If you’ve ever wanted a smartphone that combines a classic BlackBerry (BBRY) keyboard with the ubiquitous Android operating system, you’re in luck. The BlackBerry Priv is available for pre-order from UK retailer Carphone Warehouse.
However, consumers in North America won’t be able to plunk down any money on the device just yet. The device is only available for pre-registration in the United States and Canada. After signing up, consumers will be notified when the device goes on sale in their respective country.
The Priv is BlackBerry’s first smartphone that runs Android— Google’s (GOOGL) mobile operating system—and includes its own proprietary security app. Previously, the company’s flagship phones ran software developed internally, but its BlackBerry 10 operating system lacked apps. The Priv will use Google’s OS, which will allow users to install Android apps from the Google Play Store and take advantage of Google services.
Meanwhile, the listing on Carphone Warehouse includes a hands-on video, and provides the first official look at the device’s specifications that are generally in line with other high-end Android smartphones. The Priv is equipped with a curved 5.4-inch 2560 x 1440 screen, much like Samsung’s (SSNLF) Galaxy S6 Edge. It’s packing a Qualcomm Snapdragon processor, 32GB of expandable storage, and 3GB of RAM. The camera, often a weak spot on BlackBerry phones, is an 18-megapixel shooter, paired with a 2MP front-facing camera.
But the most important—and arguably best—feature on the Blackberry Priv is its sliding keyboard that also acts as a capacitive touchpad. Only a few smartphones on the market today come with keyboards, and its inclusion could help the Priv stand out.
Without a wireless contract, the Priv costs £579.99, which works out to about US $895.
According to BlackBerry CEO John Chen, Priv is short for privacy and privilege, and the company is working with Google to secure its new platform. Enterprise-level security has traditionally been a BlackBerry selling point.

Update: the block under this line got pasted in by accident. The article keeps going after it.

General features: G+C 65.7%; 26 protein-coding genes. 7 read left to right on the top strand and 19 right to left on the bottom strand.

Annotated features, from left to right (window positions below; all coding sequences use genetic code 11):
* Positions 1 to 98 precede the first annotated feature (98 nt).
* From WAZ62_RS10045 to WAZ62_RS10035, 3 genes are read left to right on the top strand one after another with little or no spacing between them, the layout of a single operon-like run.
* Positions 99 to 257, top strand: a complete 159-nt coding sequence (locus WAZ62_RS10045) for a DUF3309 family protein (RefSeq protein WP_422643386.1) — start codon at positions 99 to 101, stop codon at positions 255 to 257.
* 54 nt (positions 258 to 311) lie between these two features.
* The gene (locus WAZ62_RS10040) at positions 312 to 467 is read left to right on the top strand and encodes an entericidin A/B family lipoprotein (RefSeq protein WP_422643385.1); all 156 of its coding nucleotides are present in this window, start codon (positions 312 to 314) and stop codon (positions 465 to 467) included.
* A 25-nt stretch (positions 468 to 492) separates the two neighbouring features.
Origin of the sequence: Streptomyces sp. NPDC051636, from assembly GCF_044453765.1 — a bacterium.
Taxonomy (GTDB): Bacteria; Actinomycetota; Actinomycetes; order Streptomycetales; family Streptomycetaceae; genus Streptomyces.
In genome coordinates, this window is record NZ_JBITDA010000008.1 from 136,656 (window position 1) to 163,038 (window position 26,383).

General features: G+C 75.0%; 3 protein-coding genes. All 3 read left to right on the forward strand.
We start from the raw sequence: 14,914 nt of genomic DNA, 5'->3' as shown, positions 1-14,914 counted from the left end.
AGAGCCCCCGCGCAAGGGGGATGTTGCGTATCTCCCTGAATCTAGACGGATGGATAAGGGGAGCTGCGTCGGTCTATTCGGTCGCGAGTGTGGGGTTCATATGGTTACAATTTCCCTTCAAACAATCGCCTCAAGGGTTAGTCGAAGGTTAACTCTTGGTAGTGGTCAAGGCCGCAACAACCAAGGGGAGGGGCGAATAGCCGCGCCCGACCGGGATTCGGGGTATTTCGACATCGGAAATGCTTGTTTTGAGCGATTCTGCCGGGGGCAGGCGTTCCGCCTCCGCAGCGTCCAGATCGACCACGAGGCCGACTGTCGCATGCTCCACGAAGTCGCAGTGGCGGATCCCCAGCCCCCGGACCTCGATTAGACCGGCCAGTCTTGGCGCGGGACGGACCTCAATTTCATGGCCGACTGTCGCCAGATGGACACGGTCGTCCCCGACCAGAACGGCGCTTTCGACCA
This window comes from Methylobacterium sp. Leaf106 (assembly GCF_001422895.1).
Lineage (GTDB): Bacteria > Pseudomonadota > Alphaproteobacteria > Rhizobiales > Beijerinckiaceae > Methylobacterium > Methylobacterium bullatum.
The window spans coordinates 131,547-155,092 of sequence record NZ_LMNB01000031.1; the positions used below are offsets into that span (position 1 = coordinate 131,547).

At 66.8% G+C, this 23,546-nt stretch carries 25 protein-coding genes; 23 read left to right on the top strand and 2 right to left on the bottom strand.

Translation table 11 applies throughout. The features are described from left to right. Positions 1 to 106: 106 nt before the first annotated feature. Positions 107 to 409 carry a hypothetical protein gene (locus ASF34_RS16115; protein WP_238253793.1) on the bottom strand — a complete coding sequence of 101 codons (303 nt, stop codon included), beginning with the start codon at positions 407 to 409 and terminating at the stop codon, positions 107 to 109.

The enhanced security appears to take the form of a new Android app called DTEK. Although most details haven’t been revealed, BlackBerry confirmed the app can “provide you with the power of privacy.”
However, Chen might not be the best spokesman for the Priv. Last month, he gave an awkward Priv demo during an on-camera interview where he had trouble launching a Chrome search app.
He also explained that while the BlackBerry 10 OS could still be “a smashing success,” it didn’t have enough apps, which is why the Canadian company opted for Android. “This is really the best thing we could do,” he said.
If the Priv doesn’t take off, it could be one of the last BlackBerry devices ever launched. Chen said that BlackBerry aims to sell 5 million devices per year, which he believes is the minimum needed to turn a profit. Although, that number has charged drastically over the years: when Chen took over in 2013, he set a goal of 10m phones per year.
BlackBerry isn’t even close to hitting either target. Last quarter, the company sold only 800,000 phones. However, BlackBerry sees itself less as a device company these days and makes most of its revenue from enterprise customers, while making significant headway with its automotive operating system QNX. The company is a “true software powerhouse,” not a device company these days, Chen explained.
BlackBerry was once the worldwide leader in the smartphone market, but according to IDC, in recent years its marketshare has dwindled to a measly 0.3%. The plan is that by switching to Android, the most popular mobile operating system worldwide, those numbers will change for the better.
Sign up for Data Sheet, Fortune’s daily newsletter about the business of technology.
For more on Blackberry, check out the following Fortune video: